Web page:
Can I make my site load faster without deleting models?

Hello, I’m making a gaming room/portfolio site (it is my first attempt at something proper in Three.js). I made the models and everything in Blender except for a few models that I got off the internet. Exported it using .glb and imported into Three.js with what i thought were proper steps. I used Vite.js for the logical part of the set up. Everything works good it just loads a long time (I realize it is a big file I’m just asking if there is any other way).
I tried to go off the Bruno Simon 3d room, but also used a lot of other tutorials and/or discussions.
Link to the source code: GitHub - Tilan80/Portfolio_TevzIvanjko
Link to the a live version of the site: Vite App

Thank you for your answers. :slight_smile:

There are hundreds of ways to optimize a three.js website, from beginner to advanced.

Here’s a few:

  • use a decent mesh simplification utility to make those heavy models very light without visible distortion. The best I’ve ever used is ‘Quad Remesher’ by Exoside, it has a Blender addon too, and a trial period.

Use the following three.js render information to find out the various parameters at the render loop:

You’ll see a dramatic decrease in triangles after using the above utility.

  • Try to reduce the number of draw calls to as few as possible.
    For example join geometries together, (like the parts of a chair to a single mesh or even multiple objects that don’t move),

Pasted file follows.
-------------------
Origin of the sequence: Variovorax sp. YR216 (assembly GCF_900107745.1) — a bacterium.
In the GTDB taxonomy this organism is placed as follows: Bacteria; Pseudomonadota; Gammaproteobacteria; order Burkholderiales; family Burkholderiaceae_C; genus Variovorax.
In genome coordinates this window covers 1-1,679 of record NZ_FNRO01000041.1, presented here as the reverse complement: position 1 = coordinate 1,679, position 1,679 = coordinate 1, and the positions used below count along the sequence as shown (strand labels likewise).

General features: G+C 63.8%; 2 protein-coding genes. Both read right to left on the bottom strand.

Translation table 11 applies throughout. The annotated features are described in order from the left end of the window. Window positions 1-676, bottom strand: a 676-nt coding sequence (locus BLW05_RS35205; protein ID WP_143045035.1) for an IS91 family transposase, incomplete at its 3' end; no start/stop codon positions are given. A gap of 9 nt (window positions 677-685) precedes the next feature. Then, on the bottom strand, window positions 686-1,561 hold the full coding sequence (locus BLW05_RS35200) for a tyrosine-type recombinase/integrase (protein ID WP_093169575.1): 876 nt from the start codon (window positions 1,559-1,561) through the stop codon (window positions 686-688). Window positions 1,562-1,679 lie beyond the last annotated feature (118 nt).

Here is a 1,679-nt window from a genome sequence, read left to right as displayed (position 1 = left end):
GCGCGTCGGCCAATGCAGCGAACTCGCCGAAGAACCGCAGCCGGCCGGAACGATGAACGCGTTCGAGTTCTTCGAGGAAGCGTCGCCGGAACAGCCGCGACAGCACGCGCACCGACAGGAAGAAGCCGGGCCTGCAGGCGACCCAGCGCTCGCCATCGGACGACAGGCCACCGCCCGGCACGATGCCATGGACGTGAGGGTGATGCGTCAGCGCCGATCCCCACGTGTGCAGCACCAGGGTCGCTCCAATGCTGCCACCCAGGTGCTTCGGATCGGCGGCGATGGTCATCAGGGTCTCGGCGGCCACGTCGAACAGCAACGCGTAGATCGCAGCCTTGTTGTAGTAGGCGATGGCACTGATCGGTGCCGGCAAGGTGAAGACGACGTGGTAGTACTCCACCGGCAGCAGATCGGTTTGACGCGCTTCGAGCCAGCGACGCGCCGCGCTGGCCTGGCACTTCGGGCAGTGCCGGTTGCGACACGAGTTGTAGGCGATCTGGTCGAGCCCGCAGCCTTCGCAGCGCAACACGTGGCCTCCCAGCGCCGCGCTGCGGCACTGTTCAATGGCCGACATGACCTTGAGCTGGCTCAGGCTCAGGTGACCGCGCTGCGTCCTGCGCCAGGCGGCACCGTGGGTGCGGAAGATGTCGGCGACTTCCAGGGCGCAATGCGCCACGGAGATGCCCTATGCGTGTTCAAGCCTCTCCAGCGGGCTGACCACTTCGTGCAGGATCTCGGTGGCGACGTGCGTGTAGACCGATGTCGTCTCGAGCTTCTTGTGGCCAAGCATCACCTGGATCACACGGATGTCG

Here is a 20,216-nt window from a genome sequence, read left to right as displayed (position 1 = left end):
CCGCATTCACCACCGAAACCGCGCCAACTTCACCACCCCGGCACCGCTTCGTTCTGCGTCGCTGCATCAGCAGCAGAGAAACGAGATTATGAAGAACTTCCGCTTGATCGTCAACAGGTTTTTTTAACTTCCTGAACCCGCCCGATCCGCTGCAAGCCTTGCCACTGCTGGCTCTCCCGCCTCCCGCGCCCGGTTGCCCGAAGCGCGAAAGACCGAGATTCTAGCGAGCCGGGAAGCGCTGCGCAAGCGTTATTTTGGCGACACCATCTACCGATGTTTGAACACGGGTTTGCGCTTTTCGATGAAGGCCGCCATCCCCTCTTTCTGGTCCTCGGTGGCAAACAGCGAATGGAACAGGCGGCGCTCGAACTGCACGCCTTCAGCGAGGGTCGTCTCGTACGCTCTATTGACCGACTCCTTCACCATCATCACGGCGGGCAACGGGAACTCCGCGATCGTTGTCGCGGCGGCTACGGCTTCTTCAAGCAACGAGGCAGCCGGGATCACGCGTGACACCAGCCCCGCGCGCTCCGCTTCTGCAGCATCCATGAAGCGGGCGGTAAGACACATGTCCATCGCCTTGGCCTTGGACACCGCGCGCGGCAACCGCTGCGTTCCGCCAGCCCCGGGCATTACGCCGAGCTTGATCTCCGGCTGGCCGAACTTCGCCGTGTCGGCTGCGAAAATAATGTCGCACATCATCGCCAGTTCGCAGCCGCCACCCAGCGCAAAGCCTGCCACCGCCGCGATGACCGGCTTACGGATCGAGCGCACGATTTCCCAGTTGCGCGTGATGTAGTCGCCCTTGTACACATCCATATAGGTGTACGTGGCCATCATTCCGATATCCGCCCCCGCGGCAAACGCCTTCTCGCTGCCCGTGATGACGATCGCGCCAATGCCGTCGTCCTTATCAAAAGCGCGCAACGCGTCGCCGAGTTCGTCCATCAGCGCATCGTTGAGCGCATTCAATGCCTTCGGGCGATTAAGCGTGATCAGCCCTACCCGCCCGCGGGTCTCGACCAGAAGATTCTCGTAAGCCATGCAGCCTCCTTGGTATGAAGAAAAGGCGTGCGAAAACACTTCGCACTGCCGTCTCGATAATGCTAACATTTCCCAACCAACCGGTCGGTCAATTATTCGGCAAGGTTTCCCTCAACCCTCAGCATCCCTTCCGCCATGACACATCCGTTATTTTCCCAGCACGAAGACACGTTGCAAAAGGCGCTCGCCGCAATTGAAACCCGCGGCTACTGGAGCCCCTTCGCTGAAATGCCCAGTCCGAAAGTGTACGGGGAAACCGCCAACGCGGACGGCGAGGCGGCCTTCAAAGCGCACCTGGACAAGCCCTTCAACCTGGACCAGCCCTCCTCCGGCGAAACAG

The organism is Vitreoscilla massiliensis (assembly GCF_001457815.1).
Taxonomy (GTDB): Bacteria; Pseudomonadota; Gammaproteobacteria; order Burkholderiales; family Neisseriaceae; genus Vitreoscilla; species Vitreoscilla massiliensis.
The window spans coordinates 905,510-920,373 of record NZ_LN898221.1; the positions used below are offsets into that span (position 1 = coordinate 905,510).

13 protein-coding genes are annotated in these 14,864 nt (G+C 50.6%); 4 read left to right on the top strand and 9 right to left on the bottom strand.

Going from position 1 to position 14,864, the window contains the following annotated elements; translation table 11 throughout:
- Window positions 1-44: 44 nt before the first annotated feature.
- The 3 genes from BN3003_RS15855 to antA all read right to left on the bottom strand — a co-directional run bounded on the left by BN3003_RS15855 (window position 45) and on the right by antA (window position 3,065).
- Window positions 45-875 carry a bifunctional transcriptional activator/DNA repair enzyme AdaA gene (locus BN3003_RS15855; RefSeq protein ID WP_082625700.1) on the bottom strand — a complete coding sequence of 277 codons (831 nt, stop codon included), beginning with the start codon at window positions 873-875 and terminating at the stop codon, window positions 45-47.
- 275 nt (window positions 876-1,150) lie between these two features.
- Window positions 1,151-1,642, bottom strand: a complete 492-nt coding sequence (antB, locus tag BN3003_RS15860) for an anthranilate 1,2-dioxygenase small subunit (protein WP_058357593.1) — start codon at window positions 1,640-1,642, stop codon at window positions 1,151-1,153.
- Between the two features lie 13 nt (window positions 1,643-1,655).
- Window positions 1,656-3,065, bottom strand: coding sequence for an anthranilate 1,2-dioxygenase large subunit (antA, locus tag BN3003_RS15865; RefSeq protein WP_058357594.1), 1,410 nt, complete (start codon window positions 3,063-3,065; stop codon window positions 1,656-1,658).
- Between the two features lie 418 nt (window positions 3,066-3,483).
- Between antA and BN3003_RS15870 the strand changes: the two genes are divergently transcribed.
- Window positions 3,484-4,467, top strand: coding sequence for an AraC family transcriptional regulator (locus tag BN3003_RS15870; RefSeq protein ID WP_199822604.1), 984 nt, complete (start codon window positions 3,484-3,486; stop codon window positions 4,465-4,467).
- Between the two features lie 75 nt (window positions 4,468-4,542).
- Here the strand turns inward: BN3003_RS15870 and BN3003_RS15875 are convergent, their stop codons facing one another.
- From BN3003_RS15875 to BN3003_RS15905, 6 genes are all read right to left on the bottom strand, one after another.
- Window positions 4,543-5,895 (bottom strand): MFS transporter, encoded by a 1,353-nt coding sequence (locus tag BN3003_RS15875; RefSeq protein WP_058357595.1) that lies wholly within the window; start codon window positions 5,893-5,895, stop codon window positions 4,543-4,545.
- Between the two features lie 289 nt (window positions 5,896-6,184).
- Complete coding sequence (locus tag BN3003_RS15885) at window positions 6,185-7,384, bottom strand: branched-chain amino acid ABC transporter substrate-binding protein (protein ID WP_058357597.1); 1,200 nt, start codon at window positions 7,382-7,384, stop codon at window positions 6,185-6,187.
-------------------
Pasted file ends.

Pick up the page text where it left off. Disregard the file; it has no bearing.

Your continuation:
• reduce the unnecessarily high resolution of textures, combine multiple textures to a single atlas, and several other methods.

BTW, your website is rendering too dark, calibrating your monitor with any hardware calibrator will help to see the colors properly. It might be a wrong setting in gamma too, or just the lighting.

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You can use various tools/techniques to compress meshes… on export you can use DRACO, or you can use pipelines like:

Gltf transform: GitHub - donmccurdy/glTF-Transform: glTF 2.0 SDK for JavaScript and TypeScript, on Web and Node.js.

gltfpack/meshopt: 📦 gltfpack | meshoptimizer

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Thank you so much I will try everything you said. :slight_smile:

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that model is over 90mb. as a rule of thumb, a model on the web should be 1-3mb, maybe 4, maybe 5, but that’s stretching it.

gltf-transform is fantastic! it has an optimise flag, too. if you go beyond that you need to know what you’re doing.

npx @gltf-transform/cli optimize Gaming7.glb Gaming7-opt.glb

12.64 MB

other than that there exists gltfjsx (which uses gltf-transform with a custom config). it’s probably the easiest way to get the most compression ootb. open your shell and type:

npx gltfjsx@6.2.13 Gaming7.glb --transform

5.86MB (94%)

npx gltfjsx@6.2.13 Gaming7.glb --transform --simplify

3.9MB (96%) — simplify can mangle meshes

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npx gltfpack -i Gaming7-v1.glb -o Gaming7-mesh.glb

i tried gltfpack as well, but that gives me 47.6mb. this tool is very good for meshes but probably doesn’t touch textures, where usually most of the heft comes from. but gltf-transform already uses meshopt for simplify and re-ordering.